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Carl Van Doren (1885–1950).  The American Novel.  1921.


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and Philadelphia in spite of the coldness of utilitarians and Puritans. Probably the Southern and Middle colonies read more novels than New England. William Byrd of Virginia, owner of one of the largest private libraries in America, possessed novels by Defoe, Fielding, Smollett, Le Sage, and Cervantes (who as satirist and moralist was widely admired), as well as more trivial performances. There was at least one copy of Joseph Andrews in Philadelphia in 1744, for Dr. Alexander Hamilton of Maryland, then on a leisurely vacation, read it there and thought it the best work of the kind he had ever seen. And New England was by no means innocent of novels. Jonathan Edwards himself, conspicuous among the saints, read Sir Charles Grandison, and with such interest that he resolved to correct his own hitherto neglected style upon the example of Richardson; while Stephen Burroughs, as conspicuous among the sinners, later charged many of his offenses to his early reading of such books as Guy, Earl of Warwick, which he read about the time of the Revolution.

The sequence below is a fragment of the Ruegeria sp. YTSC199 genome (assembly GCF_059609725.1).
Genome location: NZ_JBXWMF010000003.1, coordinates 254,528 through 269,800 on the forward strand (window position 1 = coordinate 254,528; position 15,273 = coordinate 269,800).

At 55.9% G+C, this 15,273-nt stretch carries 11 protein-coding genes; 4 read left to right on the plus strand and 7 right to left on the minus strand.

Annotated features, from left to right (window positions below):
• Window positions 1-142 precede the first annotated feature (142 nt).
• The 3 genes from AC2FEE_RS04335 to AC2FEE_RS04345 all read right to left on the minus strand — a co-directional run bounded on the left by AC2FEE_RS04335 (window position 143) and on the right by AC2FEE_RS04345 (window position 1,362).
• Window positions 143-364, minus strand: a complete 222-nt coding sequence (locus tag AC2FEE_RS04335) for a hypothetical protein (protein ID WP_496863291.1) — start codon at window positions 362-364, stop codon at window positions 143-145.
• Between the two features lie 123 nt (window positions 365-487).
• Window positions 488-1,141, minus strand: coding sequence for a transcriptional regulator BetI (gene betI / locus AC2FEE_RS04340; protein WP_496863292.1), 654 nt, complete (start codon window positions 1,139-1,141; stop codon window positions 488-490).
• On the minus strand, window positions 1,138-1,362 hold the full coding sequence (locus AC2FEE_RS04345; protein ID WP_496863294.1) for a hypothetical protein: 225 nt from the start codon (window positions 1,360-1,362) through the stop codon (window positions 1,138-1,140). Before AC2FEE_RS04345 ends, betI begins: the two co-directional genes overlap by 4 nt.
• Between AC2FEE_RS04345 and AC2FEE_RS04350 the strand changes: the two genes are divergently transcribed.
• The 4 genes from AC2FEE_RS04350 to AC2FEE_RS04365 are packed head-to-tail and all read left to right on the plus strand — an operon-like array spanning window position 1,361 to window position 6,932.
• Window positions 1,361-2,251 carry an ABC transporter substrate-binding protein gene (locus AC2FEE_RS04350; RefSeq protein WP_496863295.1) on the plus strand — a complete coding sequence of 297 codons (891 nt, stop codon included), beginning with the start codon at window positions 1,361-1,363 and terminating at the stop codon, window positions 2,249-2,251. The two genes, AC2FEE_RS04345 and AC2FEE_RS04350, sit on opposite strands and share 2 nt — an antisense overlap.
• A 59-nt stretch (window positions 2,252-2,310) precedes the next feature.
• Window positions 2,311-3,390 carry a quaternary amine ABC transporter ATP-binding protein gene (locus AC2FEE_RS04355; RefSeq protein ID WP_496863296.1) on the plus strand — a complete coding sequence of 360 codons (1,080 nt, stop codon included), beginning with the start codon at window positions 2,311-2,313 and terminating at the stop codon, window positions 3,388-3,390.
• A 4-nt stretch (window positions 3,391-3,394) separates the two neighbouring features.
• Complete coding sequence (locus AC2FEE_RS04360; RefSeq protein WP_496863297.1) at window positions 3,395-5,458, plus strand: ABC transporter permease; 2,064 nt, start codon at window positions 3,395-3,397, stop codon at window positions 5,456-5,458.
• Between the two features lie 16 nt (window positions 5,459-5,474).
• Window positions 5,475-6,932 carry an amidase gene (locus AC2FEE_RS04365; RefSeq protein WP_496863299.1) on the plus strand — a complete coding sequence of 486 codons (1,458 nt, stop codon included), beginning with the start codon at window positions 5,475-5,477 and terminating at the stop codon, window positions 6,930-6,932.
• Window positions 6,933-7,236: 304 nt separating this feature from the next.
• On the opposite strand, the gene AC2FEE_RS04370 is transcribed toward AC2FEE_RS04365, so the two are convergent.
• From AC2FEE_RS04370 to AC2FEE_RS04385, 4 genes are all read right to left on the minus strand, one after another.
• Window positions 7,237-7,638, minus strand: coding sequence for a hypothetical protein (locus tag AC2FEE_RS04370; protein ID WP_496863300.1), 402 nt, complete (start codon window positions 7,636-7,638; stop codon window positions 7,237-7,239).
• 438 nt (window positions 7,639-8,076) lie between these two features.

In part this apathy to fiction was due to the common colonial tendency to lag behind in matters of taste and culture. Pope in poetry and Addison in prose long sufficed for models among the Americans, and theological and political discussion proceeded with little reference to prevailing modes in imaginative literature. But even more important than mere apathy was the positive antipathy which showed itself when, soon after the Revolution, novel reading began to increase with great rapidity, and native novelists appeared in respectable numbers. The moralists were aroused and exclaimed against the change—their cries appearing in the magazines of the day side by side



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